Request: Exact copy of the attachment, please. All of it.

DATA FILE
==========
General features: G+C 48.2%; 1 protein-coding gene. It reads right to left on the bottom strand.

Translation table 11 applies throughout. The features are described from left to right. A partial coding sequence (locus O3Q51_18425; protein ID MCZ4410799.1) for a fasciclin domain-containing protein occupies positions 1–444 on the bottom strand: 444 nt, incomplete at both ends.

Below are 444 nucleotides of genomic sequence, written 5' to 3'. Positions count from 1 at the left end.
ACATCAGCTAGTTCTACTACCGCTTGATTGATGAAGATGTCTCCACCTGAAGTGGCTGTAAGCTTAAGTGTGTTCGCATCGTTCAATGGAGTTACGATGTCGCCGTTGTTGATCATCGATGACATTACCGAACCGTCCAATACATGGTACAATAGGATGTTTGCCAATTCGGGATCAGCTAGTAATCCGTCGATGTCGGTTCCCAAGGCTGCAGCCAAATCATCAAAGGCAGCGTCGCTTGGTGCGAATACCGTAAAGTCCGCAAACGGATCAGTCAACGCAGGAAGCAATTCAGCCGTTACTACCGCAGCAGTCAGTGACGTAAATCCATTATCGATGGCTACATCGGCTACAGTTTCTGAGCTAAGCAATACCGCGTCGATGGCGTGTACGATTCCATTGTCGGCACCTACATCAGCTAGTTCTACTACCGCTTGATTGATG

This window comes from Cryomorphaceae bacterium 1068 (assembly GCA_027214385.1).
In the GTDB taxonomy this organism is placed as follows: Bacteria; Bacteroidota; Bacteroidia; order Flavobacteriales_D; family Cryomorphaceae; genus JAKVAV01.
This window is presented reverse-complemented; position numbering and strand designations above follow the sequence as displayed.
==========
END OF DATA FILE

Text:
General features: G+C 48.2%; 1 protein-coding gene. It reads right to left on the bottom strand.

Translation table 11 applies throughout. The features are described from left to right. A partial coding sequence (locus O3Q51_18425; protein ID MCZ4410799.1) for a fasciclin domain-containing protein occupies positions 1–444 on the bottom strand: 444 nt, incomplete at both ends.

Below are 444 nucleotides of genomic sequence, written 5' to 3'. Positions count from 1 at the left end.
ACATCAGCTAGTTCTACTACCGCTTGATTGATGAAGATGTCTCCACCTGAAGTGGCTGTAAGCTTAAGTGTGTTCGCATCGTTCAATGGAGTTACGATGTCGCCGTTGTTGATCATCGATGACATTACCGAACCGTCCAATACATGGTACAATAGGATGTTTGCCAATTCGGGATCAGCTAGTAATCCGTCGATGTCGGTTCCCAAGGCTGCAGCCAAATCATCAAAGGCAGCGTCGCTTGGTGCGAATACCGTAAAGTCCGCAAACGGATCAGTCAACGCAGGAAGCAATTCAGCCGTTACTACCGCAGCAGTCAGTGACGTAAATCCATTATCGATGGCTACATCGGCTACAGTTTCTGAGCTAAGCAATACCGCGTCGATGGCGTGTACGATTCCATTGTCGGCACCTACATCAGCTAGTTCTACTACCGCTTGATTGATG

This window comes from Cryomorphaceae bacterium 1068 (assembly GCA_027214385.1).
In the GTDB taxonomy this organism is placed as follows: Bacteria; Bacteroidota; Bacteroidia; order Flavobacteriales_D; family Cryomorphaceae; genus JAKVAV01.
This window is presented reverse-complemented; position numbering and strand designations above follow the sequence as displayed.